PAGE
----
Abbott Extends Disaster Declaration

As we all become accustomed to our new “normal,” keeping track of the changes and updates regarding local and statewide response to the COVID-19 pandemic can be difficult. Here are some bullet points for today:

  • Abbott extends disaster declaration for another 30 days
  • County unveils interactive COVID-19 map
  • Texas lawyers provide pro-bono wills for first responders and medical personnel
  • Demand for Hope Supply’s diaper bank is up

Abbott Extends Disaster Declaration

A day before it was due to expire, Gov. Greg Abbott extended his statewide disaster declaration proclamation Sunday.

The initial declaration was issued March 13. The extended declaration will remain in place for 30 days unless it is renewed again. It is separate from his April 2 executive order that requires Texans to follow social distancing guidelines and requires everything but “essential services” to close. That order expires on April 30.

“I authorize the use of all available resources of state government and of political subdivisions that are reasonably necessary to cope with this disaster,” the proclamation reads.

The extension of the declaration comes as the state’s number of coronavirus cases climbed past 13,500, and the death toll reached 270.

“We are ensuring the state of Texas continues to have adequate resources and capabilities to support our communities and protect public health,” Abbott said in a written statement.

By extending the declaration, the state can still utilize resources like the State Operations Center and receive supplies from the Strategic National Stockpile to supplement local and state medical supplies. It also gives Attorney General Ken Paxton the authority to indict price-gougers.

Dallas County Unveils Interactive Map

Although Dallas County’s partnership with the data science nonprofit Parkland Center for Clinical Innovation (or PCCI) has been ongoing since the COVID-19 pandemic hit the county, it has added another element to its data analysis recently – an interactive map.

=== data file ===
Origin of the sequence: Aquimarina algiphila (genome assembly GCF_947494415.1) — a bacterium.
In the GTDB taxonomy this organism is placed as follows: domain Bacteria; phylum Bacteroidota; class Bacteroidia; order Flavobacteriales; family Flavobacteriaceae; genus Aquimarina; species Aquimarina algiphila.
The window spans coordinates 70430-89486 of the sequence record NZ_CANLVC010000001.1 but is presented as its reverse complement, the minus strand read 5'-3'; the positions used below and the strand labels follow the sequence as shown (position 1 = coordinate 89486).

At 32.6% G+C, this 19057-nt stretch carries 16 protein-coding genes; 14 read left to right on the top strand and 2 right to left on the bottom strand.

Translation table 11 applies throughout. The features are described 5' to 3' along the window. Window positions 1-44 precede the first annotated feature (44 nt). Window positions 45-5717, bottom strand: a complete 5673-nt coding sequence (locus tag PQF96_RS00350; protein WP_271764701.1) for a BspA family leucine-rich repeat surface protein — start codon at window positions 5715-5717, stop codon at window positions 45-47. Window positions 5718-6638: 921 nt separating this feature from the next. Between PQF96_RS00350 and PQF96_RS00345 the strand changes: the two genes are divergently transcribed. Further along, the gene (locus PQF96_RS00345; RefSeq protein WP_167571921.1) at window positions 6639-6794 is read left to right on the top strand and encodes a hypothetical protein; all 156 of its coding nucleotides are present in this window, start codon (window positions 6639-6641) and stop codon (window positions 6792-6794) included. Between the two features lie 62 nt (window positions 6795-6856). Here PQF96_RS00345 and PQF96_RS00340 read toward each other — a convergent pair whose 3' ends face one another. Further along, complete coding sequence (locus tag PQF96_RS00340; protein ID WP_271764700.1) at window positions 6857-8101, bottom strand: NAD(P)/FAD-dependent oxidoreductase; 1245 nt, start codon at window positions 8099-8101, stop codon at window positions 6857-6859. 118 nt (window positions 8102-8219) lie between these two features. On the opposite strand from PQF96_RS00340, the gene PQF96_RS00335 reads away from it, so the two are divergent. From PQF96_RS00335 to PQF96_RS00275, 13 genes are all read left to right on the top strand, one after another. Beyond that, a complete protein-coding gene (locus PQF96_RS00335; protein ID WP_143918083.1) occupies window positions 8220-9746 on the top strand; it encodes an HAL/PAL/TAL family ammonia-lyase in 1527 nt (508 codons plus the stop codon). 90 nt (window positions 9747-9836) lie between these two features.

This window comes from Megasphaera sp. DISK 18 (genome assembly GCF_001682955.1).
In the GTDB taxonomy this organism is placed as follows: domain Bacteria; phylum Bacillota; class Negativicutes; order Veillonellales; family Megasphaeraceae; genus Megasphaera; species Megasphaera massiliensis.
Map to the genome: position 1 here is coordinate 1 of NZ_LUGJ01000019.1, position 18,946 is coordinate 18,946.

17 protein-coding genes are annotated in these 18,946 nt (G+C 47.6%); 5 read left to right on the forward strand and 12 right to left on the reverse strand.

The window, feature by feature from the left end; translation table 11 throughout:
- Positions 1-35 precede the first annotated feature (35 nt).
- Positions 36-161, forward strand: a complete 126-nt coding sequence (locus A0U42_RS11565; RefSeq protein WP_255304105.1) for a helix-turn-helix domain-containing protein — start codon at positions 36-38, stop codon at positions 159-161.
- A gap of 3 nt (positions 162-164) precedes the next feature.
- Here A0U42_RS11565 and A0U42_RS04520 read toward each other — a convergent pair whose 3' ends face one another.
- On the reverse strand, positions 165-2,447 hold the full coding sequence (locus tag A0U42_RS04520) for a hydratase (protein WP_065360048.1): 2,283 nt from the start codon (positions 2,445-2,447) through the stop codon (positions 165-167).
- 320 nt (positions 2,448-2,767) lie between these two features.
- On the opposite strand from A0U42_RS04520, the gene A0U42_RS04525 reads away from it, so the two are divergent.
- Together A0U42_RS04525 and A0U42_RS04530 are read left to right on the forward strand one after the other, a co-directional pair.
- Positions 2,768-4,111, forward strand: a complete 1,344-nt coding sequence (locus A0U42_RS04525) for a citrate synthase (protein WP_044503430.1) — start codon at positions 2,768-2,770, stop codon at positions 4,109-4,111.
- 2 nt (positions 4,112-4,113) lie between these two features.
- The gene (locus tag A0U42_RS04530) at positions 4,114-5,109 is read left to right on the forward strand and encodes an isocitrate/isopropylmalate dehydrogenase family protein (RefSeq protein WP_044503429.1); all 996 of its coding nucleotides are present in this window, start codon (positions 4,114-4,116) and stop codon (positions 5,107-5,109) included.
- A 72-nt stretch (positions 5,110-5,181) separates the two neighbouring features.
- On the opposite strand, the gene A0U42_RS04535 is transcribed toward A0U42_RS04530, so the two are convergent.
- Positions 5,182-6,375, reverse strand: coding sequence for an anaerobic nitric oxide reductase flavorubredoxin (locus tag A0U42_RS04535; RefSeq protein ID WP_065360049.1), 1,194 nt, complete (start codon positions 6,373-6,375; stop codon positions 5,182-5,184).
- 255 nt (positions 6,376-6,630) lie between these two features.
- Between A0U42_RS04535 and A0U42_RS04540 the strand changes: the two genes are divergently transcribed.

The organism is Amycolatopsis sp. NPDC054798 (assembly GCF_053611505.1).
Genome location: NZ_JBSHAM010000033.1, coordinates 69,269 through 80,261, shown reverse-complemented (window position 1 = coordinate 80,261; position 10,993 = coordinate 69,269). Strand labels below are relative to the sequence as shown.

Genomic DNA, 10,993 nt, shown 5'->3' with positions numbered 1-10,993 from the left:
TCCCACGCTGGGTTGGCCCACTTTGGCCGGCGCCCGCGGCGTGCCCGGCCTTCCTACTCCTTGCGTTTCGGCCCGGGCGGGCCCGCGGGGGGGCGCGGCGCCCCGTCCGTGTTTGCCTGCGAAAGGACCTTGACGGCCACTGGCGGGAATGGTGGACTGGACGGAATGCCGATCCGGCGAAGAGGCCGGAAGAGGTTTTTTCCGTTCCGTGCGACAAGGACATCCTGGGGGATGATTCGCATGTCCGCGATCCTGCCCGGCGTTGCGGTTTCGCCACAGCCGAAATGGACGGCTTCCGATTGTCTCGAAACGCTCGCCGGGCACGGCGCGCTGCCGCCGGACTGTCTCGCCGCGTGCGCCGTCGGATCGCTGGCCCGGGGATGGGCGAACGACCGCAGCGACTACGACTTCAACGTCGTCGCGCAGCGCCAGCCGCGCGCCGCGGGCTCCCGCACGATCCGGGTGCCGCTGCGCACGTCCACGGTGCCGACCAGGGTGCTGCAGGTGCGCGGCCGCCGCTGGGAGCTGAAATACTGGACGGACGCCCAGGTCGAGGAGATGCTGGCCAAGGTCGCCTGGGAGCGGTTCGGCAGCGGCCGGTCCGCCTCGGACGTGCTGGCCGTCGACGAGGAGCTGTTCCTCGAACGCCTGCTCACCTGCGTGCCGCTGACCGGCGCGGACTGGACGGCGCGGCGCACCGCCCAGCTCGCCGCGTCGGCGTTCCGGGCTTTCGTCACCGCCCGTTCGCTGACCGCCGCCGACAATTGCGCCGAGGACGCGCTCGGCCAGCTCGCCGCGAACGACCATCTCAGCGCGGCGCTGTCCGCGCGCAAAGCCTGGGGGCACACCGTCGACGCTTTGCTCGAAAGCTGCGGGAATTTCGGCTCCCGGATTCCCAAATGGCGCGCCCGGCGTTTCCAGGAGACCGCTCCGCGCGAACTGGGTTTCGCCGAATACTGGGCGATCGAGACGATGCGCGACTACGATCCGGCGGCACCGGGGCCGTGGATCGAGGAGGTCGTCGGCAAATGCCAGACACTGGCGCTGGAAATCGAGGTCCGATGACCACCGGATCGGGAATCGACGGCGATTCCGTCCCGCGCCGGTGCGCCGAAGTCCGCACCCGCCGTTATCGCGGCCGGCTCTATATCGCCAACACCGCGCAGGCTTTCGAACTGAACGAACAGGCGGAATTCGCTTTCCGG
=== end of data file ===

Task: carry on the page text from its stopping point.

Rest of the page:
The map does have a few caveats, however. The data can change as the county’s statistics are confirmed. Some cases don’t have a full address, so can’t be included on the map, too.

Want to learn more about the partnership? Our sister publication, D Magazine, has more.

Texas Lawyers Provide Pro-Bono Wills for First Responders

A group of Texas attorneys has volunteered to prepare free basic will packages for frontline medical personnel and first responders during the COVID-19 crisis.

The will packages include a will, physician’s directive, medical power of attorney, and statutory durable power of attorney. Some attorneys are also offering will packages for spouses, as well as estate planning options at discounted rates.

Those who need the service should fill out a form that will help the team match them with an attorney. The group does caution that not everyone may be able to be matched to an attorney, as the matching will be done on a first-come, first-served basis, and the attorney they are matched with cannot guarantee how long it will take to complete the packages – it will depend on demand.

Demand for Hope Supply’s Diaper Bank Is Up

Dallas’ Hope Supply Co., the state’s largest diaper bank for children, has seen increased demand for its services as supply chain disruptions and demand are making it harder to keep shelves stocked during the pandemic.

“Diaper banks throughout the country are reporting a supply chain problem with getting diaper orders timely, and items like diapers and wipes can be sold out in many places,” said Nelli Tokleh, Hope Supply spokesperson.

Many of Hope’s recipients are parents who live below the poverty line, mothers and children in women’s shelters, and parents in homeless shelters.

The organization is asking the public to help donate diapers and wipes or monetary donations to help local families.
To donate, or to find out more information, click here.

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Bethany Erickson

Bethany Erickson, Digital Editor at People Newspapers, cut her teeth on community journalism, starting in Arkansas. Recently, she's taken home a few awards for her writing, including first place for her tornado coverage from the National Newspapers Association's 2020 Better Newspaper Contest, a Gold award for Best Series at the 2018 National Association of Real Estate Editors journalism awards, a 2018 Hugh Aynesworth Award for Editorial Opinion from the Dallas Press Club, and a 2019 award from NAREE for a piece linking Medicaid expansion with housing insecurity. She is a member of the Education Writers Association, the Society of Professional Journalists, the National Association of Real Estate Editors, the News Leaders Association, the News Product Alliance, and the Online News Association. She doesn't like lima beans, black licorice or the word synergy. You can reach her at

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